We do not think the skirt itself is sheer. It is clearly a fairly thick, heavy weight knit. When the pleats are stitched down on the upper portion of the skirt you do not see the lighter blue color. When the pleats open up and move freely the integration of the lighter blue color makes the skirt appear lighter. Below right, a pleated Givenchy skirt from the 1970s that Michelle of Perths Fashion discovered; it may well be the skirt Meghan’s is modeled upon. It has the same effect: you don’t see the ivory or cream fabric at the upper portion of the skirt where the pleats are stitched down. When the pleats open up and you see the ivory with the other colors it looks like a lighter piece.
We expect there may be more discussion of the topic and we may learn more in the days to come. In the process of exploring the fabric and pleat usage in Meghan’s skirt we did love seeing the 1970s version that Michelle showed us!
Meghan changed into jeans and flats for the Redwood Treewalk, but kept the Givenchy top on. The jeans look like they *might* be the pair worn yesterday, J Crew’s Toothpick style in the brand’s ‘charcoal’ wash ($128, take 30% off with promo code FLASH). Meghan also had on her Birdies Blackbird slippers.
Throughout the day the Duchess wore her Boh Runga Discologo earrings; they were a gift from Prime Minister Jacinda Ardern.
Meghan brought back her Birdie’s Slippers for the Redwoods Treewalk. Her style is the original ‘Blackbird’ which were replaced this fall with a newer version from the brand, The Starling, $120.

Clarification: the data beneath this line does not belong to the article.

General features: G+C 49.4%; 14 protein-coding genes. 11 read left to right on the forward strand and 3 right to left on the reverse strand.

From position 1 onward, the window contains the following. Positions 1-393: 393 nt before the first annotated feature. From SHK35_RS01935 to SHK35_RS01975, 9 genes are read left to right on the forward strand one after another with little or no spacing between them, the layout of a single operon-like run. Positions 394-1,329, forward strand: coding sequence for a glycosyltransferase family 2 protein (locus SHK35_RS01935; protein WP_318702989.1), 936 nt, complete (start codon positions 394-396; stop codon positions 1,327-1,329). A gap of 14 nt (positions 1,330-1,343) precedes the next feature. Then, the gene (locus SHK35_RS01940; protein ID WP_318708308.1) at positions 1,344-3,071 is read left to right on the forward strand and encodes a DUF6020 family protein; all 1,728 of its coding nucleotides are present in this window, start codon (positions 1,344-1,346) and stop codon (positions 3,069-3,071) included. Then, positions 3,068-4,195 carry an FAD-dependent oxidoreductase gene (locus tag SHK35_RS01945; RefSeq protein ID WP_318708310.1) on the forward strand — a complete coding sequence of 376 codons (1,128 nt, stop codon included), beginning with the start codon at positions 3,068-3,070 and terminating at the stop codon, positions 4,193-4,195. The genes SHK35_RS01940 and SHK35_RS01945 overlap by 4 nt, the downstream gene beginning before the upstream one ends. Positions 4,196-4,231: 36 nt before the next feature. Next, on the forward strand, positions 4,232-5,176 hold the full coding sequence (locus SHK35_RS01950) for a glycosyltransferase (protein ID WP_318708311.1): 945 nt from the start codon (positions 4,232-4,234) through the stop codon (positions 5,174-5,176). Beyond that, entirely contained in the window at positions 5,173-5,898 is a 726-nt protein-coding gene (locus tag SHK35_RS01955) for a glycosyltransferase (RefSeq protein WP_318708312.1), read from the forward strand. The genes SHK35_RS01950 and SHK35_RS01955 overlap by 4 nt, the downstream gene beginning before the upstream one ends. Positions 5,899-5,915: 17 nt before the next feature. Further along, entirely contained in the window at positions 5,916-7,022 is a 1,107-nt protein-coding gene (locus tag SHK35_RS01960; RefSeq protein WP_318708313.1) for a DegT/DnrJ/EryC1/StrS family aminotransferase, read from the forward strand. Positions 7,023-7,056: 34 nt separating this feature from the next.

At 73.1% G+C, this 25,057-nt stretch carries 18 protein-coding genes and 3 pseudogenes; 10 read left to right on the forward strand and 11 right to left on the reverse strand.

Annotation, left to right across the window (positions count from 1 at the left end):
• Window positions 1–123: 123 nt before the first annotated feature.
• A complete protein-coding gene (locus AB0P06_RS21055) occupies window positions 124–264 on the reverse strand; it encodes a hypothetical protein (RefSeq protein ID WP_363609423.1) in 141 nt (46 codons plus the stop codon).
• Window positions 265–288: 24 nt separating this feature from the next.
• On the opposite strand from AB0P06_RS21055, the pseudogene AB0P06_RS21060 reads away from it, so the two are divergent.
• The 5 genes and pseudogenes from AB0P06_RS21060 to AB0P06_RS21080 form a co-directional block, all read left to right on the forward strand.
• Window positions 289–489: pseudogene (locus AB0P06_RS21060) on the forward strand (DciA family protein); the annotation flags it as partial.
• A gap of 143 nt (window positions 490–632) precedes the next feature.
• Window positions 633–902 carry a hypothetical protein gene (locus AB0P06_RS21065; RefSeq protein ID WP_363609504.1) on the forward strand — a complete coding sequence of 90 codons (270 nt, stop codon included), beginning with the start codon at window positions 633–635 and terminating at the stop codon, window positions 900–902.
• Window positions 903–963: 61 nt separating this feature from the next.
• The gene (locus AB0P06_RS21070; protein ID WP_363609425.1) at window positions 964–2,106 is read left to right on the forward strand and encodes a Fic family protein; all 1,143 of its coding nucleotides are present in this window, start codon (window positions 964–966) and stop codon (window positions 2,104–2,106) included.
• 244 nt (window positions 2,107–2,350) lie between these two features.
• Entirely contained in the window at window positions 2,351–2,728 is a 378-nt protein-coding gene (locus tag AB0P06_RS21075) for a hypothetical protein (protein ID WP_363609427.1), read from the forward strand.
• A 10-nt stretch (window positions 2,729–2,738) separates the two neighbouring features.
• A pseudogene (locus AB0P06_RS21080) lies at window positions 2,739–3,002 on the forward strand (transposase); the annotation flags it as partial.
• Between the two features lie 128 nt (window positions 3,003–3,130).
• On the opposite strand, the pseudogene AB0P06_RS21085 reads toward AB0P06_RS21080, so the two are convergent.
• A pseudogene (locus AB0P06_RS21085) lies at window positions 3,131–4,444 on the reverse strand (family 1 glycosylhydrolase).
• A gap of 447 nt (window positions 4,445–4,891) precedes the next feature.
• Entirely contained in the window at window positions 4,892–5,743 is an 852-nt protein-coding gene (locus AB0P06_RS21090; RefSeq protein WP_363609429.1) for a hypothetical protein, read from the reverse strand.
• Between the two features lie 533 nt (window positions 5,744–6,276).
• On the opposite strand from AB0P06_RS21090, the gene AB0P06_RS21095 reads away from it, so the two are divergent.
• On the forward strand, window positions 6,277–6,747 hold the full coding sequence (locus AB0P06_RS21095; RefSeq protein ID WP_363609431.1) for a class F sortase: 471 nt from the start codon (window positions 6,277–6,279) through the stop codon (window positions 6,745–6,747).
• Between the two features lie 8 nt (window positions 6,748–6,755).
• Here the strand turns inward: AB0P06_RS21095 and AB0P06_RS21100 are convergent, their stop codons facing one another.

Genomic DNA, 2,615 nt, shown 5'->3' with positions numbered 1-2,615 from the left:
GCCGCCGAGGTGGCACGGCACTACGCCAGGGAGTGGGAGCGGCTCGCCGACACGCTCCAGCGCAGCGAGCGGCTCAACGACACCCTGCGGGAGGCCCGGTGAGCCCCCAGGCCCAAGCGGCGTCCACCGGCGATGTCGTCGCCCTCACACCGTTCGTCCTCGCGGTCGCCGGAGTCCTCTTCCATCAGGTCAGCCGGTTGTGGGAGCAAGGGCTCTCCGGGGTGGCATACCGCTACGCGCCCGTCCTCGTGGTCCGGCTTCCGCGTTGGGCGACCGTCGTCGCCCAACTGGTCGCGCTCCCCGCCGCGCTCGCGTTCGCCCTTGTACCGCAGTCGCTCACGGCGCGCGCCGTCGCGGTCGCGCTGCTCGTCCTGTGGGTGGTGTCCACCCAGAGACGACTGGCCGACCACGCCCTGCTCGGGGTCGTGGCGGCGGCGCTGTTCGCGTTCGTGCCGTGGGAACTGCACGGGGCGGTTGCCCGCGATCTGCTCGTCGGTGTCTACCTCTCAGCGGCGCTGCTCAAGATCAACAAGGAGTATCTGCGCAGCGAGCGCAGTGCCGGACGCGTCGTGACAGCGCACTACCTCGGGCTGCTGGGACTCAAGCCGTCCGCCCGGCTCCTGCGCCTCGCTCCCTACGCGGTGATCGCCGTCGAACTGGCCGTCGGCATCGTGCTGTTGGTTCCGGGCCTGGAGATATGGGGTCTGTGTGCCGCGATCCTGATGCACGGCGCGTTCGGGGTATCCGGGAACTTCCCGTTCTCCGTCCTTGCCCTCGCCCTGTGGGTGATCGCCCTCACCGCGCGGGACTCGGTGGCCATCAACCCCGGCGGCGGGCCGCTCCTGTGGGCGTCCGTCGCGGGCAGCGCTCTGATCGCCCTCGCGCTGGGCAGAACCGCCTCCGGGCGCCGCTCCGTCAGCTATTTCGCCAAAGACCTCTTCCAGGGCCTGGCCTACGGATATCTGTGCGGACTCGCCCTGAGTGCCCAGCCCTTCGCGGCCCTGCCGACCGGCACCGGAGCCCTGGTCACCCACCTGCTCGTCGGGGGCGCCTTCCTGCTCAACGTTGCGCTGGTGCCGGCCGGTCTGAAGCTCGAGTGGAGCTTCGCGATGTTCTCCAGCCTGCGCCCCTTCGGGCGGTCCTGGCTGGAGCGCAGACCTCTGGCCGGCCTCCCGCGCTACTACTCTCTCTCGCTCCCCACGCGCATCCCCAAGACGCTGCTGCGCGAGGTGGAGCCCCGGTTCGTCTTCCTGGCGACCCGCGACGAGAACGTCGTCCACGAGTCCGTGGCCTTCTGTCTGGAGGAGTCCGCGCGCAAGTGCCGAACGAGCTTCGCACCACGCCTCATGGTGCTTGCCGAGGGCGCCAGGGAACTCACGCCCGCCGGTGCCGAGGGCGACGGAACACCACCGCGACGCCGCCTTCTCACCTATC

Below a few photos of Meghan in the ‘Blackbird’ version of the slippers from 2016.
The new version is a black velvet with quilted lining and a slight raised heel.
Susan C. owns a few pair of Birdies slippers. You can read her review of them here.
- 76 engagements
- 41 outfits
- 16 days
- 10 cities/towns
- 4 countries
That is some serious royal touring! Does it seem like it was a long time ago to you that we learned Meghan and Harry are expecting their first child, and then, boom, the tour was underway? Following this first Sussex tour has been exciting and exhausting, and very educational. More than anything it has been fun. Connecting with you has made it worth the sleep deprivation, the angst about getting posts published, and trying to stay a step ahead of the chaos. Thank you for being so tolerant of the typos, the slower-than-hoped publishing times, and any other hiccups we stumbled over along the way!
The Governor-General’s office put together 45-seconds of today’s activities.
The Duke and Duchess of Sussex finished their Royal Tour of NZ today, in Rotorua. They named kiwi chicks, walked amongst the trees at Red Woods and met the public at Government Gardens. It was a very special end to their 16 day tour. Thank you @kensingtonroyal #RoyalVisitNZ pic.twitter.com/hzwqgdUHDI
— Governor-General NZ (@GovGeneralNZ) October 31, 2018
The Morning Show has 5+ minutes from the ceremonies and events this morning.
The Royal Family Channel has 3+ minutes from the walkabout.